Multiyear planning is also newly important to owners of pass-through businesses like a proprietorship, partnerships and S corporations. They now get a 20% deduction, as long as their own taxable income doesn’t exceed $157,500 for single filers or $315,000 for married couples. Above that, the deduction can shrink or disappear.

Owners with income above the limits can use various strategies to get below it. Among them: investing in depreciable equipment; making charitable donations; and saving more in retirement plans with deductible contributions.

Say a married business owner has a taxable income of $330,000 and buys $100,000 of equipment. The law allows him to deduct 100% of the cost right away, which gets him far below the $315,000 income threshold – for one year.

Instead, says Mr. Porter [a CPA in Huntington, W. VA], the owner should consider spreading out these deductions, as is often allowed.  If he takes the $100,000 write-off over five years, perhaps he can lower his income so it’s below the threshold for that period, qualifying him for a full 20% write-off each year.

With year-end nearing, here are other tax moves.

•    Take capital gains and losses as needed.  Don’t let the tax tail wag the dog, but remember that capital losses can offset taxable capital gains from investments and reduce a filer’s bill. Up to $3,000 of excess capital losses can also be deducted against “ordinary” income like wages.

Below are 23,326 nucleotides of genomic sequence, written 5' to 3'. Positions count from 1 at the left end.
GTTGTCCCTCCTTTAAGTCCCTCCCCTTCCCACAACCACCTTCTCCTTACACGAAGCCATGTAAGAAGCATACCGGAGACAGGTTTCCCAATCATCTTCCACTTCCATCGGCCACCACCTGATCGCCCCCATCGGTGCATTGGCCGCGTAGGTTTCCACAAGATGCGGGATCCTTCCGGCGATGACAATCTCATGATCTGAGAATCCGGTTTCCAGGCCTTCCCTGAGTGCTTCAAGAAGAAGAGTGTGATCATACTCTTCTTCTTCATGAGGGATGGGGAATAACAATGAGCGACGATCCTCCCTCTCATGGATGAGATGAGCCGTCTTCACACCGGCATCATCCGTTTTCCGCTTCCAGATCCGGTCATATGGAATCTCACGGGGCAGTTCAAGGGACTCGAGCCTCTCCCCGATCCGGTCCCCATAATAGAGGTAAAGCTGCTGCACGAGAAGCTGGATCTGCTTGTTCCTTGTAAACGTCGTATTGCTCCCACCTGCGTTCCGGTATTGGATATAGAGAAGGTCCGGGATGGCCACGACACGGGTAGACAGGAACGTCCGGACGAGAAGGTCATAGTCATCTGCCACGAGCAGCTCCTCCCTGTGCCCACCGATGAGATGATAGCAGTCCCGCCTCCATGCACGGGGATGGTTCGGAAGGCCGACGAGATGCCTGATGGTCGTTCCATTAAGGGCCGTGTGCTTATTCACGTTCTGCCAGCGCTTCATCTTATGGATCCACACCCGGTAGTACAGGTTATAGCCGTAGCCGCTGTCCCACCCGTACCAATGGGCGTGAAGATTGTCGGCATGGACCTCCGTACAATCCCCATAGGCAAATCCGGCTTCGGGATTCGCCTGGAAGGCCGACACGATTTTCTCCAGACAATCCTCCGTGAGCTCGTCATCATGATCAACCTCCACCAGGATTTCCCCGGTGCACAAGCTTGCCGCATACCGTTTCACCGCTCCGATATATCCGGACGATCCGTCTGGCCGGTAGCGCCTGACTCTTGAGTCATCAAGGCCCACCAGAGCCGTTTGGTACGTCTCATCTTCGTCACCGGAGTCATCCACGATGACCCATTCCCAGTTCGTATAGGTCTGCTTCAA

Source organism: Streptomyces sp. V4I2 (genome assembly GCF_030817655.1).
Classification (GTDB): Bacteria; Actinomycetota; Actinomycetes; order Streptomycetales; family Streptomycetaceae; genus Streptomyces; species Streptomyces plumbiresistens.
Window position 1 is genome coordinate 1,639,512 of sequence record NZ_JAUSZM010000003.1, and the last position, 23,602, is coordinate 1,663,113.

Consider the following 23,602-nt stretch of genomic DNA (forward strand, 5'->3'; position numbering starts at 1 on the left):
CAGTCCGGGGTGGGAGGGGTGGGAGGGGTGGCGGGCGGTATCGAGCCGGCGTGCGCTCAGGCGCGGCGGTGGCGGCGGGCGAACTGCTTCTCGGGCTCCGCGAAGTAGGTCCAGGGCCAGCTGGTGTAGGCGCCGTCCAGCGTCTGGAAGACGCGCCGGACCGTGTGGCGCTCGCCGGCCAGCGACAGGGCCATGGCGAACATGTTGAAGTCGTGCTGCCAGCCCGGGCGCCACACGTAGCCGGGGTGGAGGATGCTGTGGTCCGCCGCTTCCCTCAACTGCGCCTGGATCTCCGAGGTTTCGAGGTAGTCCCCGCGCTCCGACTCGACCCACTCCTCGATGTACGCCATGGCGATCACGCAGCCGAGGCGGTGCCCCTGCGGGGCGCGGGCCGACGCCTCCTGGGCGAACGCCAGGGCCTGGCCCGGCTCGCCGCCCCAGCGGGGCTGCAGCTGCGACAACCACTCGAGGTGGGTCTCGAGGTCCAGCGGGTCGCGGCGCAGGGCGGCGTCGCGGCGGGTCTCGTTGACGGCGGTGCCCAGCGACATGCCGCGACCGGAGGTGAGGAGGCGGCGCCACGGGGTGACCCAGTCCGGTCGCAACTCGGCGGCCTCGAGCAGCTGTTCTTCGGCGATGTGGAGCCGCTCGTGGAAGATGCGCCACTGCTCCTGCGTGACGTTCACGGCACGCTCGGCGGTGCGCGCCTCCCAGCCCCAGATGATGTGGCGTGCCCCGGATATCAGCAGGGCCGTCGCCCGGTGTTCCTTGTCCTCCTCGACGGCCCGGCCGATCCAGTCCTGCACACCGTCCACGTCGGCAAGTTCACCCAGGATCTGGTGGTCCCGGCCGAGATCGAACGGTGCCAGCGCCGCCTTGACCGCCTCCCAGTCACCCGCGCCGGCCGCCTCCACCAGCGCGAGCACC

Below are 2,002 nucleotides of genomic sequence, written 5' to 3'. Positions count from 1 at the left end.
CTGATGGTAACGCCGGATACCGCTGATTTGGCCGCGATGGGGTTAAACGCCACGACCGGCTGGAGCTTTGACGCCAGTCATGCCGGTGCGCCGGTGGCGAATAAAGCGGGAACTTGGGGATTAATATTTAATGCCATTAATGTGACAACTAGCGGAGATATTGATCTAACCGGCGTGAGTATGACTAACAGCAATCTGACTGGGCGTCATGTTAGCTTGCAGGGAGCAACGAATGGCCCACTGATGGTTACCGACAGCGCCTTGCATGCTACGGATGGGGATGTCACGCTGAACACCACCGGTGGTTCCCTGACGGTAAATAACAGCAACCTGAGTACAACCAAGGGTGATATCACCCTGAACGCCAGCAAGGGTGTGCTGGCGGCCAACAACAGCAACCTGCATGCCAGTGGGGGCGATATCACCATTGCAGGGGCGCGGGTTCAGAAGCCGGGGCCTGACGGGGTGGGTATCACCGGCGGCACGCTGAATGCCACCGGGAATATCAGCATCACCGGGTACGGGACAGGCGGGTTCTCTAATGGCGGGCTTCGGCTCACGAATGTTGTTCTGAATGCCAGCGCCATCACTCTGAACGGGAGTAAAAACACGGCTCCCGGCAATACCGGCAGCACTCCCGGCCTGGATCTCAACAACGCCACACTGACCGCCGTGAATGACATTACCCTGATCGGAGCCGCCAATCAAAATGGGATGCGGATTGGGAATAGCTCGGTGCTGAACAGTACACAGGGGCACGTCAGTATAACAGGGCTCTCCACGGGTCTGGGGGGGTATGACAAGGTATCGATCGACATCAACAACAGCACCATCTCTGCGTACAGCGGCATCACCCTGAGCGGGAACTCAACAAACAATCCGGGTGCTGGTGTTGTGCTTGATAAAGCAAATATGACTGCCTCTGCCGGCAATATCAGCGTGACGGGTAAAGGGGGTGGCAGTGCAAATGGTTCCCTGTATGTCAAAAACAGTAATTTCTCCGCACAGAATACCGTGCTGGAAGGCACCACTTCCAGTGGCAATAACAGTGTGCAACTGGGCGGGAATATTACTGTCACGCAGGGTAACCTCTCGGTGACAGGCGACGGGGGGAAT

Investors who sell losing securities can’t repurchase them for 30 days before or after without running afoul of Internal Revenue Service rules. Winners can be rebought right away.

•    Beware of the 3.8% surtax. The 3.8% tax on investment income applies to most married couples with more than $250,000 of adjusted gross income and most singles with more than $200,000.

It’s levied on net investment income, such as interest, dividends, capital gains and royalties, above the thresholds.  Thus, if a single filer has $150,000 of income and a $75,000 capital gain, $25,000 would be subject to the 3.8% tax.

Some people can avoid this tax by planning, such as by selling part of an investment before year-end and the rest early in January.

•    Take required IRA payouts.  These are typically from traditional individual retirement accounts held by taxpayers 70½ and older.  The required payout is a percentage of total assets on the prior Dec. 31. Except for those taking their first such withdrawal, the payout must be taken by year-end.

IRA owners taking their first required payout have a later deadline:  April 1 of the year after they turn 70½.  But waiting means the IRA owner will owe tax on two IRA payouts in the second year, pushing some into a higher bracket, so it may make sense to take it before year-end.”

-Laura Saunders, WSJ

Thank you for all of your questions, comments and suggestions for future topics. As always, they are much appreciated. We may be reached in our Dayton office at 937-436-3133 or in our Xenia office at 937-372-3504. Or, visit our website.